April 16, 2017
ISIS is the primary enemy of external actors while, inside Afghanistan, the Taliban have a higher probability of capturing Kabul and beheading any government officials insane enough not to have fled. Hence, dropping a 21,600 pound bomb on ISIS caves in Nangarhar – as was down by the U.S. on April 13 – does seem like a relatively disproportionate application of resources with respect to the nature of the threat. In fact, the Taliban could benefit from a hyper-focus on ISIS, whose aspirations differ only in terms of geography. Whereas ISIS wants to establish a brutal Islamic State across the entire region, the Taliban want to re-establish the same inside Afghanistan.
From a strategic standpoint, it was somewhat baffling that the Afghan government gave the green light for the U.S. to deploy a Massive Ordnance Air Blast (MOAB) bomb, the largest non-nuclear weapon in Washington’s arsenal, which killed more than 90 militants, considering the group has only about 1,000 fighters on the ground in Afghanistan.
This has allowed President Donald Trump’s critics to claim that he had ulterior motives for deploying the costly “Mother Of All Bombs” in what amounts to a tactical strike, including trying to distract from pressing probes that threaten to undermine the legitimacy of his election, or simply trying to send a message to North Korea.
Former Afghan President Hamid Karzai, for his part, even charged the United States with using Afghanistan as a testing ground for the Pentagon, while insinuating that Afghan government officials may have committed treason by allowing the strike.
To be fair, however, it is important to note that the MOAB’s use was authorized during the Obama administration and at $170,000 per unit, it is not as costly as one would imagine. It also bears mentioning that, as far as we know, no civilians were killed.
Meanwhile, however, the 25,000-strong Taliban control more territory than at any time since 2001 and are responsible for more than 60 percent of the 11,418 civilian casualties suffered in 2016, according to the UN Assistance Mission in Afghanistan (UNAMA). And the Taliban’s campaign of terror shows no signs of letting up.
On April 15, for example, local officials said eleven civilians, including children, were killed by a roadside bomb in the Nawa district of southern Helmand province – a roadside bomb, it is important to note, that was planted by the Taliban.
Infighting between these two terrorist movements is not necessarily something to lament, but the Taliban have been boosted by the focus on ISIS, as RAND Corporation expert Seth Jones said in an analysis in November.
“The Afghan Taliban has benefited from the Islamic State’s decline. The Taliban has strengthened its power, bolstered its reputation, and complicated U.S. and Afghan government efforts to wind down the Afghan war,” Jones stated.
What is deplorable is that some foreign powers are thinking of arming the Taliban because they see ISIS as a bigger threat – the old “the enemy of my enemy is my friend,” strategy. Russia and Iran, among other states, fear that ISIS will use Afghanistan as a base to plan and launch terrorist attacks. In contrast, foreign countries do not see the Taliban as a threat and do not care about the interests of the Afghan people.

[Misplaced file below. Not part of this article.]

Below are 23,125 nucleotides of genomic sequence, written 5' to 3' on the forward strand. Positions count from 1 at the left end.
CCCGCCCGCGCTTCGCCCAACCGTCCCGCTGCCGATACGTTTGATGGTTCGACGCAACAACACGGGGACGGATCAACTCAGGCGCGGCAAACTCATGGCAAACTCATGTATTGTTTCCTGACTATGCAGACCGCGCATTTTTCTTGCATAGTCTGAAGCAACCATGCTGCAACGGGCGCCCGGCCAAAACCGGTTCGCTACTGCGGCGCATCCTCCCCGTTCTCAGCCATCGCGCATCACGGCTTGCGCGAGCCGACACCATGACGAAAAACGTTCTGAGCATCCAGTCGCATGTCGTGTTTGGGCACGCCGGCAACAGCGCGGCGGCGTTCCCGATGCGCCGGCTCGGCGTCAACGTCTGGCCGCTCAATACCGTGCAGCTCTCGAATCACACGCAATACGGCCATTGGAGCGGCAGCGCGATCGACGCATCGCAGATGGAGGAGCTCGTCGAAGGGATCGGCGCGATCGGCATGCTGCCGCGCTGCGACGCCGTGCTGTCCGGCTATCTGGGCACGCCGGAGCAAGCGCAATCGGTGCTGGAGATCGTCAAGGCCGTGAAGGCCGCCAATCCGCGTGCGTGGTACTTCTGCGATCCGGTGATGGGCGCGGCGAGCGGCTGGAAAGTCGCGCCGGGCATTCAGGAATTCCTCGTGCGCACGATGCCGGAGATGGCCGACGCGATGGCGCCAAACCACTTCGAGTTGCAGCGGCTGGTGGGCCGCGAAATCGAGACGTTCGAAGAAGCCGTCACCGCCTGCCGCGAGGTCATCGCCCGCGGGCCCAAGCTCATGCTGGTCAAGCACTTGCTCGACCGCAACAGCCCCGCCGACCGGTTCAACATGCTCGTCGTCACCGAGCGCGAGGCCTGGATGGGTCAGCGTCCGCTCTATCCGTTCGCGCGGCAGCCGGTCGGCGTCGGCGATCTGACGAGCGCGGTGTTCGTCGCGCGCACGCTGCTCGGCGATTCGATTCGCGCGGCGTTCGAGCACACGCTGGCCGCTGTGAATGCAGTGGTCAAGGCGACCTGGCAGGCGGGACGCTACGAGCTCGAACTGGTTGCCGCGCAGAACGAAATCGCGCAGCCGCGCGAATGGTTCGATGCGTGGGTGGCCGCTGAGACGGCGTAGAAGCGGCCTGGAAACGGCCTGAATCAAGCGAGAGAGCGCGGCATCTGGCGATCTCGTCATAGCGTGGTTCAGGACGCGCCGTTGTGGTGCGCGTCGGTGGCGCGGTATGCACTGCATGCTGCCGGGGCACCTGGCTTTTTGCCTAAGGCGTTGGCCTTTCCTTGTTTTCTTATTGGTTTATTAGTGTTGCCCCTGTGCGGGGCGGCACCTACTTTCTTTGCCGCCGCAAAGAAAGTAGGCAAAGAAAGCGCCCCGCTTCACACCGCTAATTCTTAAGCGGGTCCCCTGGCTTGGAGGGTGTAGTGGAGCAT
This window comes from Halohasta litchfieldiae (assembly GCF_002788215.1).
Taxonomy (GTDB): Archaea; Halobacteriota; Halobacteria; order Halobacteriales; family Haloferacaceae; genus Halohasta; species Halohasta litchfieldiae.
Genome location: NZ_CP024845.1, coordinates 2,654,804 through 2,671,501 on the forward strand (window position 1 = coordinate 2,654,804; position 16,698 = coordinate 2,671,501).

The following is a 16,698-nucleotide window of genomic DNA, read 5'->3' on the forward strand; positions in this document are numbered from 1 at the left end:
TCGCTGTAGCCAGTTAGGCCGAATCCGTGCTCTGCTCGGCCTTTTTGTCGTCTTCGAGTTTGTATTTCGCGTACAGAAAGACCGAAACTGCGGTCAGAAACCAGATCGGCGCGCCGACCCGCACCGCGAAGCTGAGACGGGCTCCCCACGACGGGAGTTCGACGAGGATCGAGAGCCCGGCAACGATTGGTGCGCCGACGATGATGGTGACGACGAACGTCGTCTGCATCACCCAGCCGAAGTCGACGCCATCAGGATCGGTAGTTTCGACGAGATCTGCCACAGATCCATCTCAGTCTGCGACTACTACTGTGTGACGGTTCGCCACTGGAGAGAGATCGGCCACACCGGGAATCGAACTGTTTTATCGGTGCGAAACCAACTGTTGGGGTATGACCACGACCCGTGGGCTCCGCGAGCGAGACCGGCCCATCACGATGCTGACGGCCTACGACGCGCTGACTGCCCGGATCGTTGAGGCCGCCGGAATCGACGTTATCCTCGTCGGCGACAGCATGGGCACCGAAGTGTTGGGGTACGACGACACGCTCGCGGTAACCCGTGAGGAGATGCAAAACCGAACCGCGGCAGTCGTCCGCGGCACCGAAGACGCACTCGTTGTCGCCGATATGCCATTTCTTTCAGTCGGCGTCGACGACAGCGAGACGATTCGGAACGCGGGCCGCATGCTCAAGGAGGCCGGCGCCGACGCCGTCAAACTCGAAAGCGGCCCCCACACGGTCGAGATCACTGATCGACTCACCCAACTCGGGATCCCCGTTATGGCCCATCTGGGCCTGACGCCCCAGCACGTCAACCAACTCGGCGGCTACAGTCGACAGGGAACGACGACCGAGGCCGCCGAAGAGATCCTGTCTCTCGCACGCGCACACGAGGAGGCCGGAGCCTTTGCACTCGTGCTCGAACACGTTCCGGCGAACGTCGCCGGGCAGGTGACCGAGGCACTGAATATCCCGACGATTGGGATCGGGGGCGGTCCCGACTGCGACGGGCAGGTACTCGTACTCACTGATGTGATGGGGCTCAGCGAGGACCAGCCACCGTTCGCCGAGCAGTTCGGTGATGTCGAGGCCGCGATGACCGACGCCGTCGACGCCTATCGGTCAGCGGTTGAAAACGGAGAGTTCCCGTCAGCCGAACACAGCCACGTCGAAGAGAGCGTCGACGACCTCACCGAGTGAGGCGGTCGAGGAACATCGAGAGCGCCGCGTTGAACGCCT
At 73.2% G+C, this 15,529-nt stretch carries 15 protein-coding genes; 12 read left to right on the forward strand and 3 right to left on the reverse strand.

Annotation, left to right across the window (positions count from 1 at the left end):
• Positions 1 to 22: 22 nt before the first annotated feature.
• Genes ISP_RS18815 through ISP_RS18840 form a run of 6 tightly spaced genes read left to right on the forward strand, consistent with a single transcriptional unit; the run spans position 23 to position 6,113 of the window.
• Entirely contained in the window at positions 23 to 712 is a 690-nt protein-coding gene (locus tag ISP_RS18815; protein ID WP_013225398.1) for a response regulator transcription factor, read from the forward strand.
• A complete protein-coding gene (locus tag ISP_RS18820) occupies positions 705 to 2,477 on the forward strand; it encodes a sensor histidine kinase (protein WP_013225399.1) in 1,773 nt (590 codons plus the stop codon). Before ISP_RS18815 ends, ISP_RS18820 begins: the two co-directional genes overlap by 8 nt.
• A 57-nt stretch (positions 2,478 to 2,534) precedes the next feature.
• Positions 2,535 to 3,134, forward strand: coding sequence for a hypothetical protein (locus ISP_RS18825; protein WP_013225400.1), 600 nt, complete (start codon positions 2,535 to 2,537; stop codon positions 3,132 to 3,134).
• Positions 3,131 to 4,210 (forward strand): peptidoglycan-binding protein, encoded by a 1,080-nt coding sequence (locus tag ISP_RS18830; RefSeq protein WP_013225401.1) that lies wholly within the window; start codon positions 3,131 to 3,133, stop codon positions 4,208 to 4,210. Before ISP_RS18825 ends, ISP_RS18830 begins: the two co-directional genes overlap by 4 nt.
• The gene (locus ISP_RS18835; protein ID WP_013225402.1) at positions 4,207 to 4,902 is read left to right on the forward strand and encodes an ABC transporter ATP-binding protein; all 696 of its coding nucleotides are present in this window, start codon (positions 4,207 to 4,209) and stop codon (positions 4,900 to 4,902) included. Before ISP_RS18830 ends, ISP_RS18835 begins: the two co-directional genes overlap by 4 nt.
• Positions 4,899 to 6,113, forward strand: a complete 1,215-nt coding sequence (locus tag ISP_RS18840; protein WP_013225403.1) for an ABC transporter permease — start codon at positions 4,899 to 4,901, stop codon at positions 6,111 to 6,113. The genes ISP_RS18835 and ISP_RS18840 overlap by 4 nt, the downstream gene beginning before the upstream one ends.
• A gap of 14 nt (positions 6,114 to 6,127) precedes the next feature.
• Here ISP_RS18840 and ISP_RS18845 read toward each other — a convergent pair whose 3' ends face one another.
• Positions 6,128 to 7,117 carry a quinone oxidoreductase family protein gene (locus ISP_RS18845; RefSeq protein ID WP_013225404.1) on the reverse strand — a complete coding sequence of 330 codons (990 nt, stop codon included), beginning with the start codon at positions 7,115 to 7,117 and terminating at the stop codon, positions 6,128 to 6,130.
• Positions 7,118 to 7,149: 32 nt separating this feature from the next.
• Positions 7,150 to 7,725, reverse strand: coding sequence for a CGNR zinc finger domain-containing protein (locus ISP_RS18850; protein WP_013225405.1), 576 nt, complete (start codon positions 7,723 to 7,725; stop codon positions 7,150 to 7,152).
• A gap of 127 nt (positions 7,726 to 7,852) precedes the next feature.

Then there is the question of the MOAB’s effectiveness. If dropping bombs was the answer, the wars in Afghanistan, Iraq and Syria would have been wrapped up a long time ago. Killing ten percent of ISIS Khorasan inside Afghanistan is certainly substantial, but the other ramifications are still unknown.
The effect on the local population, for one, is still hard to decipher, but some reports indicate that people were terrified, even those living more than a mile from the explosion – who felt the earth rumble, heard the noise, or tasted the dust in the air.
Ironically, the Taliban even came out and condemned the U.S. MOAB stunt, as if they are suddenly human rights activists. The larger point is, this type of incident could help the Taliban garner more local support.
“Preventing Daesh from making strongholds in Afghanistan is the job of Afghans. They (foreigners) kill people under the name of Daesh and test their weapons,” the Taliban said in a statement after the blast, taking a page out of Karzai’s book in questioning Washington’s motives.
Another long-term ramification is that Karzai, the unlikely voice of sanity, is using the bombing to rally public opinion around forcing the United States out of Afghanistan. During his tenure as Afghanistan’s head of state, Karzai had a well-documented long-running debate with U.S. officials over civilian deaths that Washington saw as “collateral damage.”
“This bomb wasn’t only a violation of our sovereignty and a disrespect to our soil and environment, but will have bad effects for years,” Karzai said in a speech on April 15. “I decided to get America off my soil.”
Of course if Karzai is able to pull of that feat, getting the United States to leave Afghanistan, perhaps something positive will come out of the MOAB bombing, outside of striking a tactical blow against a relatively marginal terrorist group.